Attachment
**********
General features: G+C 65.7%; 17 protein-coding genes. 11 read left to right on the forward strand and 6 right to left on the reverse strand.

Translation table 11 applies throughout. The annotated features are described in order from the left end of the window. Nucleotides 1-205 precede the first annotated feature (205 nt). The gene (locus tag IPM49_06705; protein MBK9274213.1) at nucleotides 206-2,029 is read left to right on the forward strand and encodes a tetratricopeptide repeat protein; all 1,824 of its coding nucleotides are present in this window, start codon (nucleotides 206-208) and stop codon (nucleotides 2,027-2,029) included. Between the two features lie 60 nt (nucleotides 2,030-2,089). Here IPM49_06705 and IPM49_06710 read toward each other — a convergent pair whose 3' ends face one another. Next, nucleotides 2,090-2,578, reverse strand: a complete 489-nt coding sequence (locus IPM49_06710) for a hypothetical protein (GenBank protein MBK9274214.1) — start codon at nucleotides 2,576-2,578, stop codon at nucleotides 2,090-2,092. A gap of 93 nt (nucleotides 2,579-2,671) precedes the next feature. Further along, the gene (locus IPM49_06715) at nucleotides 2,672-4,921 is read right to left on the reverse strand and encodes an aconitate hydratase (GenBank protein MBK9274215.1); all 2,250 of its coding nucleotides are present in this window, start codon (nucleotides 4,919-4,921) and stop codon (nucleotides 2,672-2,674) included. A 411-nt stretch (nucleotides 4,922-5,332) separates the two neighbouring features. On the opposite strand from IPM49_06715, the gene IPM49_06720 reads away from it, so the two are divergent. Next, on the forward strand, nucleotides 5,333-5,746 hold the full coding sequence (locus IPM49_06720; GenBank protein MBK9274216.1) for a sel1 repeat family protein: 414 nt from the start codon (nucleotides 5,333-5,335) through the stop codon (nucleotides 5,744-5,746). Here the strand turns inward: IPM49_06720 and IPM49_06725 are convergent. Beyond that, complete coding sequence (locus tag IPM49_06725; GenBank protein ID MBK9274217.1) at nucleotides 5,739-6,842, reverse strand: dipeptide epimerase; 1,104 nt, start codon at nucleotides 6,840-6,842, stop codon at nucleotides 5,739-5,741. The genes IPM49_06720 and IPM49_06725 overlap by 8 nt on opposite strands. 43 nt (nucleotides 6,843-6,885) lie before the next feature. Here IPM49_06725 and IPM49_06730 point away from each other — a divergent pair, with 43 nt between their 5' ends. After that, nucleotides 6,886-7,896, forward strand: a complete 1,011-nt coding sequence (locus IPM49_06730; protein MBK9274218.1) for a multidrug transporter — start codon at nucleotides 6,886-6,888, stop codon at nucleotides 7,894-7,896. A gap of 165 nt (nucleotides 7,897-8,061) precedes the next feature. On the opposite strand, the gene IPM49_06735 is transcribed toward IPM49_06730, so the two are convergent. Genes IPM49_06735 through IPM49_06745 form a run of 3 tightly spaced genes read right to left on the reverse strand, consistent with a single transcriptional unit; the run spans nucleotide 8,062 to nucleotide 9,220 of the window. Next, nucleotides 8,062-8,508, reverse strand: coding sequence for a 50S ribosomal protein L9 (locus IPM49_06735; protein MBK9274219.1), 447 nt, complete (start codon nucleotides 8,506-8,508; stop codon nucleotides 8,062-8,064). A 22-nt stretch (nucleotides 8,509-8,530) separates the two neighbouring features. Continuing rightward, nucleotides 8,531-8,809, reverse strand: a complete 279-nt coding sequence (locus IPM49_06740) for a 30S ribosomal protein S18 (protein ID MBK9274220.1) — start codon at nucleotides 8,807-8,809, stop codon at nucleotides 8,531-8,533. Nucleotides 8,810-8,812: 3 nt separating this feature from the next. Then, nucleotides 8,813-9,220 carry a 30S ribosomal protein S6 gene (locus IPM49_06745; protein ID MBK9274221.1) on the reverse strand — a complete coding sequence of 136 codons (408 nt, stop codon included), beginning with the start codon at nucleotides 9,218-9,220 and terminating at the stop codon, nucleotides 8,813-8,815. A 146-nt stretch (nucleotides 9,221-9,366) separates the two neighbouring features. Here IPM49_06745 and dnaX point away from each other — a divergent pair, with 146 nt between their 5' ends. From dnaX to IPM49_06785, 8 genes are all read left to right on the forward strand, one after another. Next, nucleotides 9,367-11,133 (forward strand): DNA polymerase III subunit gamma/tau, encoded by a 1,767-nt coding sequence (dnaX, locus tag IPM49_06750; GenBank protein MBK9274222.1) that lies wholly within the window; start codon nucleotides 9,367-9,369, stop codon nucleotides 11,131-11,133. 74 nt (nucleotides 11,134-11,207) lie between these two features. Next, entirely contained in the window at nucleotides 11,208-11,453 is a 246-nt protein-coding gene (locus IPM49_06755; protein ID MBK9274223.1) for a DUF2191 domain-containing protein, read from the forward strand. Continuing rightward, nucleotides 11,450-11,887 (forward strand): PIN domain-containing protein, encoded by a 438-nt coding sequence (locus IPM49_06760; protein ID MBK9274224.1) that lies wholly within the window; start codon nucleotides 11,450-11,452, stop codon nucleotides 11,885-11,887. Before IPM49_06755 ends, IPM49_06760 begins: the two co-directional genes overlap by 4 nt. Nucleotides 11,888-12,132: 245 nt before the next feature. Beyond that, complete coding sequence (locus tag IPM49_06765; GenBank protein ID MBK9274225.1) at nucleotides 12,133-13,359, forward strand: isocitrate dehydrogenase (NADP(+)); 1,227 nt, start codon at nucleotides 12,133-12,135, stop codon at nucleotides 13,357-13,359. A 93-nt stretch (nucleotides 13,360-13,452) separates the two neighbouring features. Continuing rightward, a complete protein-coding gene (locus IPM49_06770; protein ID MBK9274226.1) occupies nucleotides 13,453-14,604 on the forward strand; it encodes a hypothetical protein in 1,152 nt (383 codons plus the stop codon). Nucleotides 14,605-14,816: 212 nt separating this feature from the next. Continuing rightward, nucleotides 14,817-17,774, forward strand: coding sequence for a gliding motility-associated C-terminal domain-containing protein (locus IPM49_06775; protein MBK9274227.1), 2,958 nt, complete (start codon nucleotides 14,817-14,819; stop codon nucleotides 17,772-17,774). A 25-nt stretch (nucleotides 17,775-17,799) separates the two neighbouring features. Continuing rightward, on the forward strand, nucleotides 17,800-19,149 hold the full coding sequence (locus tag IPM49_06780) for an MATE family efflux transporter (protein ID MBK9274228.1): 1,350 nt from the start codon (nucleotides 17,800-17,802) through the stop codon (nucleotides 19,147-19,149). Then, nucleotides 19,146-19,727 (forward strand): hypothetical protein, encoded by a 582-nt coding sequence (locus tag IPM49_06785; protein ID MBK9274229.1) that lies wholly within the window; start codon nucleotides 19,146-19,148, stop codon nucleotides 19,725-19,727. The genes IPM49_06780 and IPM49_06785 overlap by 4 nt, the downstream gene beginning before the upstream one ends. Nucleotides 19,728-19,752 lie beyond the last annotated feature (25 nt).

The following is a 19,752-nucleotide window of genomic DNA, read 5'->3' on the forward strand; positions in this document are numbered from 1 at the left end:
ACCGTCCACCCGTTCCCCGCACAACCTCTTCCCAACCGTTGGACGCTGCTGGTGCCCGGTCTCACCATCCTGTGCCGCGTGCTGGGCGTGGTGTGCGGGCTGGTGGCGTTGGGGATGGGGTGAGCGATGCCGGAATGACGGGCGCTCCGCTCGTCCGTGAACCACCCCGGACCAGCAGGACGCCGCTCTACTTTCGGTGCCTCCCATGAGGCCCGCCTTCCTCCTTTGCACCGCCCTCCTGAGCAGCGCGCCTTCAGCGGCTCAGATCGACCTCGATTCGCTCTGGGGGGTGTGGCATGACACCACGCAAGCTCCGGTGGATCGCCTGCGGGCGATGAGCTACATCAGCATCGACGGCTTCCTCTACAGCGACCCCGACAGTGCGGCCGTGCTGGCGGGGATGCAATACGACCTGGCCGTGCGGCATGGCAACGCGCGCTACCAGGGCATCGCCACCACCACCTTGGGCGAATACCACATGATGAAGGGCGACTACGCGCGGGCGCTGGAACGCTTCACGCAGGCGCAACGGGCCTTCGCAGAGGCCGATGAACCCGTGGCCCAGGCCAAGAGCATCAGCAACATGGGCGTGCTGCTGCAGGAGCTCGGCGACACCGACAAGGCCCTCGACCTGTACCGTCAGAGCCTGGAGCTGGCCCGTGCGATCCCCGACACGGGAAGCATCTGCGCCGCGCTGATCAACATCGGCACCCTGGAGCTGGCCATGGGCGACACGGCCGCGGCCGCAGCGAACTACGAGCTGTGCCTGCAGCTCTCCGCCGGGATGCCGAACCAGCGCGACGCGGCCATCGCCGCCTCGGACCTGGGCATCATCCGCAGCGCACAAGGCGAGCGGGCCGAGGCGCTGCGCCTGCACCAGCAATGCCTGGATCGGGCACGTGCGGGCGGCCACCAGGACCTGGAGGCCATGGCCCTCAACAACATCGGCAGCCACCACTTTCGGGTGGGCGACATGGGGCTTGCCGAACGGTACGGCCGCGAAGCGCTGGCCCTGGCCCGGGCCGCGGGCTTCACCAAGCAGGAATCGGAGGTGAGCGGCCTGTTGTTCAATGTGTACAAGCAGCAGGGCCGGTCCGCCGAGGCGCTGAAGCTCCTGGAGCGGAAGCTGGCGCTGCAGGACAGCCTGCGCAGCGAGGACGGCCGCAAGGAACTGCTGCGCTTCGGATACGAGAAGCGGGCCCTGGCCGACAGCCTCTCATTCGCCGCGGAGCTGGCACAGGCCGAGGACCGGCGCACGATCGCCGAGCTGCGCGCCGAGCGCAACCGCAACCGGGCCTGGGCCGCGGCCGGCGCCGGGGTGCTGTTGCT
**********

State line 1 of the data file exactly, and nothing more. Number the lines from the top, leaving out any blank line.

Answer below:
General features: G+C 65.7%; 17 protein-coding genes. 11 read left to right on the forward strand and 6 right to left on the reverse strand.